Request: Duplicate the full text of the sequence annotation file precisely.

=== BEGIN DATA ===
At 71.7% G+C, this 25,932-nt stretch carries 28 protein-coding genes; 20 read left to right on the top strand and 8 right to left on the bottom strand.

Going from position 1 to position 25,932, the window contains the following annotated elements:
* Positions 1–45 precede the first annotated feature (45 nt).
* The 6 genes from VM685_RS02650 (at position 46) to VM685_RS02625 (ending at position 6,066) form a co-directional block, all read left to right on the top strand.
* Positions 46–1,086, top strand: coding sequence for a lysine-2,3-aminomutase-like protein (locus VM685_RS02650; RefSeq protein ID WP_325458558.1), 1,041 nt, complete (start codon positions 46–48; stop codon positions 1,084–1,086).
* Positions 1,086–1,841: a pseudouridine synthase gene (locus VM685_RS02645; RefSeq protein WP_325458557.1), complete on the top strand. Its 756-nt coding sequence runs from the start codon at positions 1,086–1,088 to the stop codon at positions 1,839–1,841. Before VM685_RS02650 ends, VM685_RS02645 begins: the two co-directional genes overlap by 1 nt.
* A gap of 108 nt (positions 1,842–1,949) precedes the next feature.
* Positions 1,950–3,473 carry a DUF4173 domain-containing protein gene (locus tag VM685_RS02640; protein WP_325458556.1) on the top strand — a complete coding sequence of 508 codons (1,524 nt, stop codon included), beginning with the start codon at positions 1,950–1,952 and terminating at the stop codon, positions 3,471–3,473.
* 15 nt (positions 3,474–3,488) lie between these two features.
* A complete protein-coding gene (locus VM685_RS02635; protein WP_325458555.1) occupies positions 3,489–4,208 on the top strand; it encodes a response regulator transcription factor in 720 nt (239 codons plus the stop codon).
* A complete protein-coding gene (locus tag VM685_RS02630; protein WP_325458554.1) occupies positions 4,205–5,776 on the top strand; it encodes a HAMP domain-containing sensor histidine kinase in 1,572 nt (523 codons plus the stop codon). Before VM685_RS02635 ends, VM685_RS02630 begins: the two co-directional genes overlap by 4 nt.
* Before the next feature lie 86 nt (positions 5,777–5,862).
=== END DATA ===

At 71.7% G+C, this 25,932-nt stretch carries 28 protein-coding genes; 20 read left to right on the top strand and 8 right to left on the bottom strand.

Going from position 1 to position 25,932, the window contains the following annotated elements:
* Positions 1–45 precede the first annotated feature (45 nt).
* The 6 genes from VM685_RS02650 (at position 46) to VM685_RS02625 (ending at position 6,066) form a co-directional block, all read left to right on the top strand.
* Positions 46–1,086, top strand: coding sequence for a lysine-2,3-aminomutase-like protein (locus VM685_RS02650; RefSeq protein ID WP_325458558.1), 1,041 nt, complete (start codon positions 46–48; stop codon positions 1,084–1,086).
* Positions 1,086–1,841: a pseudouridine synthase gene (locus VM685_RS02645; RefSeq protein WP_325458557.1), complete on the top strand. Its 756-nt coding sequence runs from the start codon at positions 1,086–1,088 to the stop codon at positions 1,839–1,841. Before VM685_RS02650 ends, VM685_RS02645 begins: the two co-directional genes overlap by 1 nt.
* A gap of 108 nt (positions 1,842–1,949) precedes the next feature.
* Positions 1,950–3,473 carry a DUF4173 domain-containing protein gene (locus tag VM685_RS02640; protein WP_325458556.1) on the top strand — a complete coding sequence of 508 codons (1,524 nt, stop codon included), beginning with the start codon at positions 1,950–1,952 and terminating at the stop codon, positions 3,471–3,473.
* 15 nt (positions 3,474–3,488) lie between these two features.
* A complete protein-coding gene (locus VM685_RS02635; protein WP_325458555.1) occupies positions 3,489–4,208 on the top strand; it encodes a response regulator transcription factor in 720 nt (239 codons plus the stop codon).
* A complete protein-coding gene (locus tag VM685_RS02630; protein WP_325458554.1) occupies positions 4,205–5,776 on the top strand; it encodes a HAMP domain-containing sensor histidine kinase in 1,572 nt (523 codons plus the stop codon). Before VM685_RS02635 ends, VM685_RS02630 begins: the two co-directional genes overlap by 4 nt.
* Before the next feature lie 86 nt (positions 5,777–5,862).